Jan Brett’s illustrations in The Hat are, as always, worthy of lengthy study. In this story Hedgehog struggles to get untangled from a stocking, and Lisa tries to find her missing clothes. Themes: perseverance, being kind to others
Little Mommy is a good old story of a little girl caring for her dolls. It’s sure to delight any little mommy! Themes: motherliness
Another good old story, The curious little Kitten details the adventure of a very curious little kitten! It is a good cautionary tale to show the dangers of too much curiosity. Themes: curiosity, persistence
Is Your Mama a Llama? is a funny story that connects animal mamas and babies together. I think Steven Kellog’s trademark illustrations work perfectly with this story.
Once Upon a Cloud is a modern tale with illustrations to delight little princesses and a fanciful story of a little girl going on a magic carpet ride to find the perfect gift for her mother. Themes: giving
Little Mouse and the Big Cupcake is a delectable, gentle story about a little mouse trying to get a huge cupcake home, with some help from his hungry friends. Themes: sharing, generosity
Illustrated by the marvellous Hilda Van Stockum, Pamela Walks the Dog is a hilarious little book about Pamela’s lengthy preparations to take her non-existent dog for a walk.
“So she took her little sister instead.”
Themes: perseverance, creativity
Simple stories about Poppy and Sam are always a hit with two year olds. In Complete Book of Farmyard Tales, Poppy and Sam find lost animals, discover kittens, and help rescue the tractor.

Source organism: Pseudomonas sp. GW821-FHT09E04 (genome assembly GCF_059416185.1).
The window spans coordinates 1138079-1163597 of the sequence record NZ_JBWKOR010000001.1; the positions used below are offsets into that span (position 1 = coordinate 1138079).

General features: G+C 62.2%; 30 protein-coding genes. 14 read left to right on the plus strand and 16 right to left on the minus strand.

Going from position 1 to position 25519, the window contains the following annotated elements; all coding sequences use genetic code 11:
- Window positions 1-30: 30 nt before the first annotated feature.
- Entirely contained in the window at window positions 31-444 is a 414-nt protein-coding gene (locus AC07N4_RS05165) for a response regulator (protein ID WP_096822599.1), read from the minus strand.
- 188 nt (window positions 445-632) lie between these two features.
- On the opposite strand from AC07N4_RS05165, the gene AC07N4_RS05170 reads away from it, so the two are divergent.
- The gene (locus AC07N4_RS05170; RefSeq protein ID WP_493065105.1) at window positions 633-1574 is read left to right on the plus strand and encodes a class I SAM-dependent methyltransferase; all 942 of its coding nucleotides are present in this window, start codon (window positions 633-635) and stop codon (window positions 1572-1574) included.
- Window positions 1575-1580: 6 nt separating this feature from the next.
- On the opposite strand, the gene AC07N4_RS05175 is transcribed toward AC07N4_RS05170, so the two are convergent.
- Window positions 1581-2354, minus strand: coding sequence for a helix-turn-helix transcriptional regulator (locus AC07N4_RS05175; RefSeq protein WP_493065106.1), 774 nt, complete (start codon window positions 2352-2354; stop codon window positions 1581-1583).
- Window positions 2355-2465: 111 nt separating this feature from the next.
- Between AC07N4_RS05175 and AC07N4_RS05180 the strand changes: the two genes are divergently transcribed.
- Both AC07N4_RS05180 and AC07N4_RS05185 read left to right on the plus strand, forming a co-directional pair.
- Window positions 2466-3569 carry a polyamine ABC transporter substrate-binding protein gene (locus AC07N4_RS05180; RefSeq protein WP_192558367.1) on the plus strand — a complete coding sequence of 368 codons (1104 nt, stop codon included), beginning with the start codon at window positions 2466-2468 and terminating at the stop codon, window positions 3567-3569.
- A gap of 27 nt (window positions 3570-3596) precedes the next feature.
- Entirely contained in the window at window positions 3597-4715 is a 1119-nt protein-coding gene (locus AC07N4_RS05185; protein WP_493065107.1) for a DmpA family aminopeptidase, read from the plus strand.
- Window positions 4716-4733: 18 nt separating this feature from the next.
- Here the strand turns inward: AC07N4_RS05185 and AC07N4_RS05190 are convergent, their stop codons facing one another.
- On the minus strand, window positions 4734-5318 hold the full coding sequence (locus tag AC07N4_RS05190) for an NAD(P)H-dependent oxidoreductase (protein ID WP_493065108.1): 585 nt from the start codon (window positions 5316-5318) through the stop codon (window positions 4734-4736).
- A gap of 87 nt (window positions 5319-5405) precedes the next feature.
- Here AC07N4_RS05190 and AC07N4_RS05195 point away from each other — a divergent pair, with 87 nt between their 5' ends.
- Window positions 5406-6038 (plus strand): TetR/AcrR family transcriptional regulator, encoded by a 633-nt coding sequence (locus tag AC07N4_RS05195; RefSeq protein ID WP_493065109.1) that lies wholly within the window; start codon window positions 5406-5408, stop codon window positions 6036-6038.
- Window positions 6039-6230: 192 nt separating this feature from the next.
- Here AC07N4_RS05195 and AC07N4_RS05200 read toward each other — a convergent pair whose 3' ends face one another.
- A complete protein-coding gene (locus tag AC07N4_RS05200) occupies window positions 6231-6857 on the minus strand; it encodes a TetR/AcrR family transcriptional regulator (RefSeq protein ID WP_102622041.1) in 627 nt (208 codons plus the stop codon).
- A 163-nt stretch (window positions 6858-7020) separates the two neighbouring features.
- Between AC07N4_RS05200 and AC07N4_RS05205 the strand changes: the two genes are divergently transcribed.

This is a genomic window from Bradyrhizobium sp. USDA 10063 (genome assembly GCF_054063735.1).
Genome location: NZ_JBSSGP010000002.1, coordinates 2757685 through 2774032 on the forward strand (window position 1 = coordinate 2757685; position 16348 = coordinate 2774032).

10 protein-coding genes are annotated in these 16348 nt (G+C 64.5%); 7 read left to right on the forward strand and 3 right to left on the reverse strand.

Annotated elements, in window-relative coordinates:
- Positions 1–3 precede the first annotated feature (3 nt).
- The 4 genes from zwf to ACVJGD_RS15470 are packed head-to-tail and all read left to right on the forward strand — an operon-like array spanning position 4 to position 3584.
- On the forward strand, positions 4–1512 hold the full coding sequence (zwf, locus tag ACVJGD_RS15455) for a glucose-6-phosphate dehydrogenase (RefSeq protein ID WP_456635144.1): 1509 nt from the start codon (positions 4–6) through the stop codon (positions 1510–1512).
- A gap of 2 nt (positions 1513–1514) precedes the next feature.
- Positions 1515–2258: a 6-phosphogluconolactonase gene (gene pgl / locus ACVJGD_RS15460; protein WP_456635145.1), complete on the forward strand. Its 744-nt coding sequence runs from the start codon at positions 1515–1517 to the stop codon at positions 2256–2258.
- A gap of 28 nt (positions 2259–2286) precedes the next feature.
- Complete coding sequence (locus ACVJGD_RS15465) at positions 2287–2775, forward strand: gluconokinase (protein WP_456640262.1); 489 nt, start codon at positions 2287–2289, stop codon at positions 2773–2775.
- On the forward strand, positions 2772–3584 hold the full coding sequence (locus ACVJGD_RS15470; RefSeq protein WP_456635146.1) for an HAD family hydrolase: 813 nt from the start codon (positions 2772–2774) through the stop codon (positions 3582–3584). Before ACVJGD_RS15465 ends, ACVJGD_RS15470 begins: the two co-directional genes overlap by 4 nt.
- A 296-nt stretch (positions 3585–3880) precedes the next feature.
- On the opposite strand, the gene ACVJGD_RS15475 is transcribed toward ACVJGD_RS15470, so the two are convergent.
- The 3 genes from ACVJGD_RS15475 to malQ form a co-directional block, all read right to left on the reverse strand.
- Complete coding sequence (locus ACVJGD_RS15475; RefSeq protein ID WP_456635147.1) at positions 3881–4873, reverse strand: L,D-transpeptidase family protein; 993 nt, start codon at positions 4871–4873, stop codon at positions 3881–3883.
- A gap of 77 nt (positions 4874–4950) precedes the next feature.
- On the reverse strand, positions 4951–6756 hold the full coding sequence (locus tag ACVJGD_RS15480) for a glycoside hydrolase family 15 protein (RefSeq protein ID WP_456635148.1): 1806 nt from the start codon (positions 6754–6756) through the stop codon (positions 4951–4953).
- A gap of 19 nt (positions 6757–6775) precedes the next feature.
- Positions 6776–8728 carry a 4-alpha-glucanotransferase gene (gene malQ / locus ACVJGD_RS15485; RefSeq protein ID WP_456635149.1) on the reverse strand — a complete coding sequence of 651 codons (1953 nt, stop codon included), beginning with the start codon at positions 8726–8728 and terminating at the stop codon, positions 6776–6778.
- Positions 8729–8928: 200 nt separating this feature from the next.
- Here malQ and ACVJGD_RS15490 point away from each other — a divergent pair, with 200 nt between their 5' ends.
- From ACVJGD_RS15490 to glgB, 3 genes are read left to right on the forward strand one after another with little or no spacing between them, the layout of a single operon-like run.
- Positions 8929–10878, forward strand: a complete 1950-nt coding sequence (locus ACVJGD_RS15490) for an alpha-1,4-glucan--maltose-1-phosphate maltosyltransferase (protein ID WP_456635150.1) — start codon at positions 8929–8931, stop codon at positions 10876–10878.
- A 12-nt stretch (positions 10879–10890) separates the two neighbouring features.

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We start reading young around here! By the time our kids have their first birthday, they are usually happy listening to me read simple picture books. As always, my criteria include an inspiring theme, beautiful illustrations, and that my children approved. These books are great read alouds for a 1 to 2 year old, and preschoolers will also enjoy them.
What Did Baby Jesus Do? is a beautifully illustrated little board book talking about Jesus’ childhood. Themes: Jesus was God and man
Who is Coming to Our House? is a sweet board book which shows the barn animals preparing for baby Jesus’ arrival. Themes: Jesus coming, Christmas
The Word of the Lord and Cloud of Witnesses are part of a new series of board books from Katie Warner aimed at exposing the littlest Catholics to religious artwork and Catholic teaching! These are quality books that would make great gifts for a Baptism or baby shower. Themes: Bible, Jesus, Catholic Faith, Saints